Sat, 04 Jun 1994

Fierce competition hurts small shipping firms

JAKARTA (JP): Government deregulation in 1992 opened the shipping business to large companies which have become a threat to their less efficient rivals.

The Association of Small Shipping Businesses (Pelra) said yesterday that the regulations have affected small firms because many big and foreign shipping companies, mostly with large capital, have greater economies of scale.

Pelra's chairman, Abdul Rahim, said at a hearing with Commission V of the House of Representative (DPR) that the association's members are not ready to compete with bigger shipping companies because their ships aren't as good and it is harder for them to obtain loans, while the quality of their human resources is poor because they have no formal education or training.

The association has 70,000 members all over the country and controls 25 percent of dry cargo in Indonesia. It claims that they contribute a great deal of money to the government through various taxes, such as company taxes and value added taxes.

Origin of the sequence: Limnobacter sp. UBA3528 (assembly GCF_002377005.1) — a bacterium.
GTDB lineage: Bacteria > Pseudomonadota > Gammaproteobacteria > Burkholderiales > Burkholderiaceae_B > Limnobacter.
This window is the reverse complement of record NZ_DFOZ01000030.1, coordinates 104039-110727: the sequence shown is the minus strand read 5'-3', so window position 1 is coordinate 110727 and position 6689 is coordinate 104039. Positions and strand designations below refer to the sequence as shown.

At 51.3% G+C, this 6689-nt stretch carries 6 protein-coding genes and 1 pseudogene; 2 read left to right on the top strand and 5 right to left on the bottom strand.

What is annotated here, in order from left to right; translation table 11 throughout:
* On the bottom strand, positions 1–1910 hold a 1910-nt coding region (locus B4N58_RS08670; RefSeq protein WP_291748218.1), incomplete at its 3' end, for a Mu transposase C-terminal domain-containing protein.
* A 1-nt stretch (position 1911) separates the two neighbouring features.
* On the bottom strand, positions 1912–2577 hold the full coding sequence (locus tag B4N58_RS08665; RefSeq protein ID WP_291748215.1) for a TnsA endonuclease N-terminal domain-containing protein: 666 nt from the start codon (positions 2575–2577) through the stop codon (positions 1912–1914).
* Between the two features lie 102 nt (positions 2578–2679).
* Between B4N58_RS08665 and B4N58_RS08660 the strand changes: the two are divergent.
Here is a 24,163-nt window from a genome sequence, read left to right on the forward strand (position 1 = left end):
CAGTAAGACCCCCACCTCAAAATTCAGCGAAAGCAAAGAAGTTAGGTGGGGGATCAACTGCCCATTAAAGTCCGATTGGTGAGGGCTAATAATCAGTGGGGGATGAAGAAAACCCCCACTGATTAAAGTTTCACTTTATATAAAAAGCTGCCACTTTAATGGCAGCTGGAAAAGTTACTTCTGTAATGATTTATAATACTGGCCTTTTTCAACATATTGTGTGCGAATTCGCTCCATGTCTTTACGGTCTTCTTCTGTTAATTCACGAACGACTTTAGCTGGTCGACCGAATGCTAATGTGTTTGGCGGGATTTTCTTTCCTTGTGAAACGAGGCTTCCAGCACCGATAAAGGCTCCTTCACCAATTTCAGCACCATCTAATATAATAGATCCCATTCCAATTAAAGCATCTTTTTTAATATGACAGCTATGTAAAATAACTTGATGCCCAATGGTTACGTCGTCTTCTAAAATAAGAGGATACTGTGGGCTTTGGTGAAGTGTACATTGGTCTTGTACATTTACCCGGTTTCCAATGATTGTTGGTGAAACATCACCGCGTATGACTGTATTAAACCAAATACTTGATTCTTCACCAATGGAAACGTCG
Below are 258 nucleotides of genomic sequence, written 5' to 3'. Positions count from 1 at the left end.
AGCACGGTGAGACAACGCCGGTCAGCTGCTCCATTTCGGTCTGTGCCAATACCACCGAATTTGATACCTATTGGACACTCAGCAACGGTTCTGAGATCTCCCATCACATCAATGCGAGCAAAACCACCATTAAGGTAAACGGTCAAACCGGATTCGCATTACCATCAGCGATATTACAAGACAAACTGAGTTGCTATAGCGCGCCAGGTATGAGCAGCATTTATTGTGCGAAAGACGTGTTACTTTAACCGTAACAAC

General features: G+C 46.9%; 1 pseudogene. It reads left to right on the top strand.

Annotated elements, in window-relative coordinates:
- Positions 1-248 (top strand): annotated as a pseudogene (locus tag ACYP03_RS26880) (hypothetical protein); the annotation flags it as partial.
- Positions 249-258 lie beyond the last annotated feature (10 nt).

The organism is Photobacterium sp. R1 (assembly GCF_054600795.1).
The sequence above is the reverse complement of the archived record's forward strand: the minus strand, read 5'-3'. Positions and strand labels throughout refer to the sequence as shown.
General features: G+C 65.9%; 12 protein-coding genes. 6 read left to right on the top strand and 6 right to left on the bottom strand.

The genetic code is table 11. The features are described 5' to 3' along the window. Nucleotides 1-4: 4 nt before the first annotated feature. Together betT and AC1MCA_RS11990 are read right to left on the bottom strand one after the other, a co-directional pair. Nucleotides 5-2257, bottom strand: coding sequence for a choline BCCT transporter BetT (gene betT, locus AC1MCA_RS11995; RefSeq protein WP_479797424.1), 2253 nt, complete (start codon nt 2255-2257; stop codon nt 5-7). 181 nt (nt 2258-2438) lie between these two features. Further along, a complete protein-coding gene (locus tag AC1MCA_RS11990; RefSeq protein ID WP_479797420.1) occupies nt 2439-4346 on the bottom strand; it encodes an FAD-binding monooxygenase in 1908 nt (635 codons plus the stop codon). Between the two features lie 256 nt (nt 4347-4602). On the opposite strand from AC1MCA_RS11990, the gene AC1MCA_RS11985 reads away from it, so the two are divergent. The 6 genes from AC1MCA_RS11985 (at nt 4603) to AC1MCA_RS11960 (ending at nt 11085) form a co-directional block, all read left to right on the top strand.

They asked the DPR to protect the existence of small shipping companies because of their historic roles in the economy.

"We hope that government will protect us, give us additional education and training, build special ports for us and not restrict the building of merchant vessels," Rahim said.

They also asked to be given loans with the same facility that loans are made to bigger shipping companies.(yns)